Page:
The villager's note and testimony / The Concerned People at the Hesaka Branch Military Hospital of Hiroshima First Military Hospital

2. The Dreadful Summer

I took four crying small children with me and escaped up the stream from the area around Ushita Reservoir. Desperate to give those children medical treatment for their burns and to escape from the horror, I brought them, as well as ten crying Koreans who had been severely burned, to the main building of Fudoin Temple and laid them onto the tatami mat.

I saw a woman in the temple, who appeared to be the monk's wife, putting seed oil on their burns, so I treated their burns with mercurochrome. It was then that the sky suddenly got dark and big drops of black rain began to pour down.

After the heavy rain stopped and the sun came out, afflicted soldiers with crew cuts came in droves to the temple like ghosts. They were like a mass of tattered flesh who tightly held their precious guns. I shouted out to them, “Go to Hesaka Elementary School nearby. Hesaka Military Hospital is there.”

As every clock was also lost in the blast, it was impossible to tell the time. I didn't know how much time had passed, but some time later, I saw approximately 40-50 injured Military Nursing School students, all dressed in white, who escaped from the conflagration. They were singing a song titled, “Fujin Jugun-ka” (Song for Military Women), walking along the Ota River, with their arms entwined around each others' shoulders. I will never forget that scene.

I didn't know how many thousands of burned people passed by, or how much time passed, either. A soldier I knew, who was pulling a two-wheeled cart, came over and said to me, “Hey you, take care of him.” I asked him who the man was, and he told me that he was First Sergeant Kano. I lifted up the straw mat which he was covered with, and asked him, “ How is your wound? ” Fortunately he had no wounds. He briefly explained to me, “ A two-story barrack (former Army Cadet School's auditorium) crumbled due to the blast and I fell from the second floor down to the dark earth. I got up with the aid of the faint light and found everywhere was engulfed in a sea of flames. I crawled on my hands and knees to escape from the fire, but I was unable to stand up, so I was carried away on a two-wheeled cart. ”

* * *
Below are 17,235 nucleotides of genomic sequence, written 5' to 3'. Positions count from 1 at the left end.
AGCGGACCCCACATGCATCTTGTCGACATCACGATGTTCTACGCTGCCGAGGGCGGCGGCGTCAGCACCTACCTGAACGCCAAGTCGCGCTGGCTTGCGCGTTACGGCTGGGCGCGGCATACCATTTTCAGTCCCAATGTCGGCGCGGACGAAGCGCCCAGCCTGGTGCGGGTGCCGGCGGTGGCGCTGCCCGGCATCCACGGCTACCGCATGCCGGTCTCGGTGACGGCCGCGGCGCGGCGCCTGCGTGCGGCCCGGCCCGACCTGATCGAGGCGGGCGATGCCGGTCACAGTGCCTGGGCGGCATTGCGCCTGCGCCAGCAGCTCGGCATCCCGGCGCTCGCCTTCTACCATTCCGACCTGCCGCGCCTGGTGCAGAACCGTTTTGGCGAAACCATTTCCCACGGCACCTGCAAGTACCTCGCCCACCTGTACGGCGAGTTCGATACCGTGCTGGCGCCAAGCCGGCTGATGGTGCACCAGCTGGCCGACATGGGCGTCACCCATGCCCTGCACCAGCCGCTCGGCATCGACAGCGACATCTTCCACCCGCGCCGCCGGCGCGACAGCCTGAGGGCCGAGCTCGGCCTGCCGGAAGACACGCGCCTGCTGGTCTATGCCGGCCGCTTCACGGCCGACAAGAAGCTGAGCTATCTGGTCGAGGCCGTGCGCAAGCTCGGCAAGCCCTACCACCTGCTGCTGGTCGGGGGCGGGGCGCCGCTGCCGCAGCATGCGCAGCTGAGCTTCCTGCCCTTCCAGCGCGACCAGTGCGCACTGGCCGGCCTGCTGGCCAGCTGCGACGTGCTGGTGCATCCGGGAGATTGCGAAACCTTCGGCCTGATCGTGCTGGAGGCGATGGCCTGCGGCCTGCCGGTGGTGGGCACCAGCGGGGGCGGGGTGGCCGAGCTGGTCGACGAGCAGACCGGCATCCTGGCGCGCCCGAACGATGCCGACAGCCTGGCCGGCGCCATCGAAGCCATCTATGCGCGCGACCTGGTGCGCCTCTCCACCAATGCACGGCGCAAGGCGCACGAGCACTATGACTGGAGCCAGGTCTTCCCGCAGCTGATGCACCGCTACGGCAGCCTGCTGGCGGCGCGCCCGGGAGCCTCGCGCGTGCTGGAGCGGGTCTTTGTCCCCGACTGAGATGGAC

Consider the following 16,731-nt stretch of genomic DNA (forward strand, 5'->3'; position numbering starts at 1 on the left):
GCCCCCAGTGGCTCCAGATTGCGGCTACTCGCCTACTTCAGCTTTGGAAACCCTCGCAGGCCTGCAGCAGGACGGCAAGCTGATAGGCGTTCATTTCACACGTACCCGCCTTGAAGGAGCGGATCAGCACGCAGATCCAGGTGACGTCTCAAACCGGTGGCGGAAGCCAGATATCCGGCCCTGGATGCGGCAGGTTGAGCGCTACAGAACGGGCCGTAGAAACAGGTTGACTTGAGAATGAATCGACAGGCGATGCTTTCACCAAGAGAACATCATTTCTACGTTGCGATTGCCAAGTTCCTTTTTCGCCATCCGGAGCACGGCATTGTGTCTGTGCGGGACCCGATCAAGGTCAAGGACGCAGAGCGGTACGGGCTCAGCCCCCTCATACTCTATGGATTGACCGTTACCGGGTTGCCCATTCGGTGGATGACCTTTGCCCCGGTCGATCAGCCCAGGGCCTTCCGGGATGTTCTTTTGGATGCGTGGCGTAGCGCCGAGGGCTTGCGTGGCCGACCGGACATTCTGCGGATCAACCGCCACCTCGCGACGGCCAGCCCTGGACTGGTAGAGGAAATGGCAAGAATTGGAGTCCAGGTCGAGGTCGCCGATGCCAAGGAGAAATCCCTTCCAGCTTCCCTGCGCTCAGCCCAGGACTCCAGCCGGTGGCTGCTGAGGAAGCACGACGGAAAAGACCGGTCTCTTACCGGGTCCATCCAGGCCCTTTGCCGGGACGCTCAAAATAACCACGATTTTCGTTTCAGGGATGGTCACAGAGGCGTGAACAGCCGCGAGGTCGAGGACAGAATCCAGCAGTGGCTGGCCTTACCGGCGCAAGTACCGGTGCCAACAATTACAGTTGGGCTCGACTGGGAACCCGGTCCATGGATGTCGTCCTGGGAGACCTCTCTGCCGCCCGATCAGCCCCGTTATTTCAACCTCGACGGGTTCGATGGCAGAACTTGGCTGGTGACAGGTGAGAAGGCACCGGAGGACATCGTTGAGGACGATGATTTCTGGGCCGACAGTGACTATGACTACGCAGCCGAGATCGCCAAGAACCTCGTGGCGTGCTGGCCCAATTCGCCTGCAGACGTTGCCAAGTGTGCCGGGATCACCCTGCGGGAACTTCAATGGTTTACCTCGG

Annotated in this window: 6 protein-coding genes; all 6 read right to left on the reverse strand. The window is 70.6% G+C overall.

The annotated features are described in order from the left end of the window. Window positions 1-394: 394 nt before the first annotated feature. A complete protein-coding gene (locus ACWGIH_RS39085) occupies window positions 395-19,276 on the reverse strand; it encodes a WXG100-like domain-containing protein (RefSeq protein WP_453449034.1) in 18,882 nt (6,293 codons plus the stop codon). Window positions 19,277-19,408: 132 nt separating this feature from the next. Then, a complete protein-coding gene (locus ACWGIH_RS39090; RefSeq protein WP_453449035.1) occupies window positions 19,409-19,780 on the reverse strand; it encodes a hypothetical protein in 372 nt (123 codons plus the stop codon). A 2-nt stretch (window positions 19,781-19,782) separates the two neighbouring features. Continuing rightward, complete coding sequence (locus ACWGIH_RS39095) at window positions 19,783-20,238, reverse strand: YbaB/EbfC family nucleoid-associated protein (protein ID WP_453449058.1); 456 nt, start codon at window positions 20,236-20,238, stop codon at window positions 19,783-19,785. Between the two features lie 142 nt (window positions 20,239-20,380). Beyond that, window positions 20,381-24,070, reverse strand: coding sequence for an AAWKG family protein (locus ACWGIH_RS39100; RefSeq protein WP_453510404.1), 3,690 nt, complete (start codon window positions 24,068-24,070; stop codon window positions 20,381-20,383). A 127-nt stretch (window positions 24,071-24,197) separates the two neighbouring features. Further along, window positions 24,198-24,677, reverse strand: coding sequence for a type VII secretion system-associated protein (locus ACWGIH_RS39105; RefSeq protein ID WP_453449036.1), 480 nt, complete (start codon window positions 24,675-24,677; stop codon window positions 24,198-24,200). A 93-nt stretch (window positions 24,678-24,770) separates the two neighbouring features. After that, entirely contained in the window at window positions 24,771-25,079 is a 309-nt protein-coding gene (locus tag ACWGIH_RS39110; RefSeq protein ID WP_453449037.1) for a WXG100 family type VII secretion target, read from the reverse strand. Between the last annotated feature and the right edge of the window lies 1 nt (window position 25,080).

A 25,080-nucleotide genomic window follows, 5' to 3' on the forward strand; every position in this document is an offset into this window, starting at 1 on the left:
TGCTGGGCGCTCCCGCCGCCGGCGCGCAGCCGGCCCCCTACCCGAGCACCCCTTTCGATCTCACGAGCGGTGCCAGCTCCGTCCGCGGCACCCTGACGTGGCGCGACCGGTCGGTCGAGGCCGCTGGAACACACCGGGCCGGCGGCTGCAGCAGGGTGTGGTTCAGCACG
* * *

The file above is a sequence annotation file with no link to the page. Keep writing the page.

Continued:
I was greatly indebted to him, so I carried his cart to Hesaka Elementary School. Outpacing the people walking in droves before us, I arrived at the school, which had already been crowded with many victims. I laid the Sergeant in the big, newly-built shelter, and then went to the medicine room where I usually worked. Mr. Maeoka, my colleague who had been working with me for two years, was treating his own wounds on his shoulder. Unconsciously, I shouted at him, “You're barely even injured! ”